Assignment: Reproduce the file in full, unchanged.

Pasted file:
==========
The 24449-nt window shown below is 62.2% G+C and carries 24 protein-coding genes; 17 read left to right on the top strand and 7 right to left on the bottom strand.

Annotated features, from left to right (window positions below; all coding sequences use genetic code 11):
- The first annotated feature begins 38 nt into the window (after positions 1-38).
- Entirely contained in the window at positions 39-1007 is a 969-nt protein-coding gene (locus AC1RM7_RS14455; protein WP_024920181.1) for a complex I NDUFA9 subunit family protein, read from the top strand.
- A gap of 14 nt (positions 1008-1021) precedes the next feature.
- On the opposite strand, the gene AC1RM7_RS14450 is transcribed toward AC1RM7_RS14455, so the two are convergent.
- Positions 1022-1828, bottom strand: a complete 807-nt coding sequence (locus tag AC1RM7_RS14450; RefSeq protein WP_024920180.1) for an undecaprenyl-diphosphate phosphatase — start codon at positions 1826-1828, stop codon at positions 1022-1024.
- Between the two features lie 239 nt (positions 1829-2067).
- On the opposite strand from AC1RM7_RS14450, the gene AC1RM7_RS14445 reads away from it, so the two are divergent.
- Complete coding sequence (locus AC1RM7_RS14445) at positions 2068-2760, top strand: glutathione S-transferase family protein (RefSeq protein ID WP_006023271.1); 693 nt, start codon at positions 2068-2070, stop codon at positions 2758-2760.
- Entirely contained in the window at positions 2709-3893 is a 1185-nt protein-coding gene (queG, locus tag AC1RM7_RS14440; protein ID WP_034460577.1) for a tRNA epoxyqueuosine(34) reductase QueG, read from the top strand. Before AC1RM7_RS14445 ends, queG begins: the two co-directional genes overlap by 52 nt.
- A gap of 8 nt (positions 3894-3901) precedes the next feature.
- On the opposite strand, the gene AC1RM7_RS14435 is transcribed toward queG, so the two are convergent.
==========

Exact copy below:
The 24449-nt window shown below is 62.2% G+C and carries 24 protein-coding genes; 17 read left to right on the top strand and 7 right to left on the bottom strand.

Annotated features, from left to right (window positions below; all coding sequences use genetic code 11):
- The first annotated feature begins 38 nt into the window (after positions 1-38).
- Entirely contained in the window at positions 39-1007 is a 969-nt protein-coding gene (locus AC1RM7_RS14455; protein WP_024920181.1) for a complex I NDUFA9 subunit family protein, read from the top strand.
- A gap of 14 nt (positions 1008-1021) precedes the next feature.
- On the opposite strand, the gene AC1RM7_RS14450 is transcribed toward AC1RM7_RS14455, so the two are convergent.
- Positions 1022-1828, bottom strand: a complete 807-nt coding sequence (locus tag AC1RM7_RS14450; RefSeq protein WP_024920180.1) for an undecaprenyl-diphosphate phosphatase — start codon at positions 1826-1828, stop codon at positions 1022-1024.
- Between the two features lie 239 nt (positions 1829-2067).
- On the opposite strand from AC1RM7_RS14450, the gene AC1RM7_RS14445 reads away from it, so the two are divergent.
- Complete coding sequence (locus AC1RM7_RS14445) at positions 2068-2760, top strand: glutathione S-transferase family protein (RefSeq protein ID WP_006023271.1); 693 nt, start codon at positions 2068-2070, stop codon at positions 2758-2760.
- Entirely contained in the window at positions 2709-3893 is a 1185-nt protein-coding gene (queG, locus tag AC1RM7_RS14440; protein ID WP_034460577.1) for a tRNA epoxyqueuosine(34) reductase QueG, read from the top strand. Before AC1RM7_RS14445 ends, queG begins: the two co-directional genes overlap by 52 nt.
- A gap of 8 nt (positions 3894-3901) precedes the next feature.
- On the opposite strand, the gene AC1RM7_RS14435 is transcribed toward queG, so the two are convergent.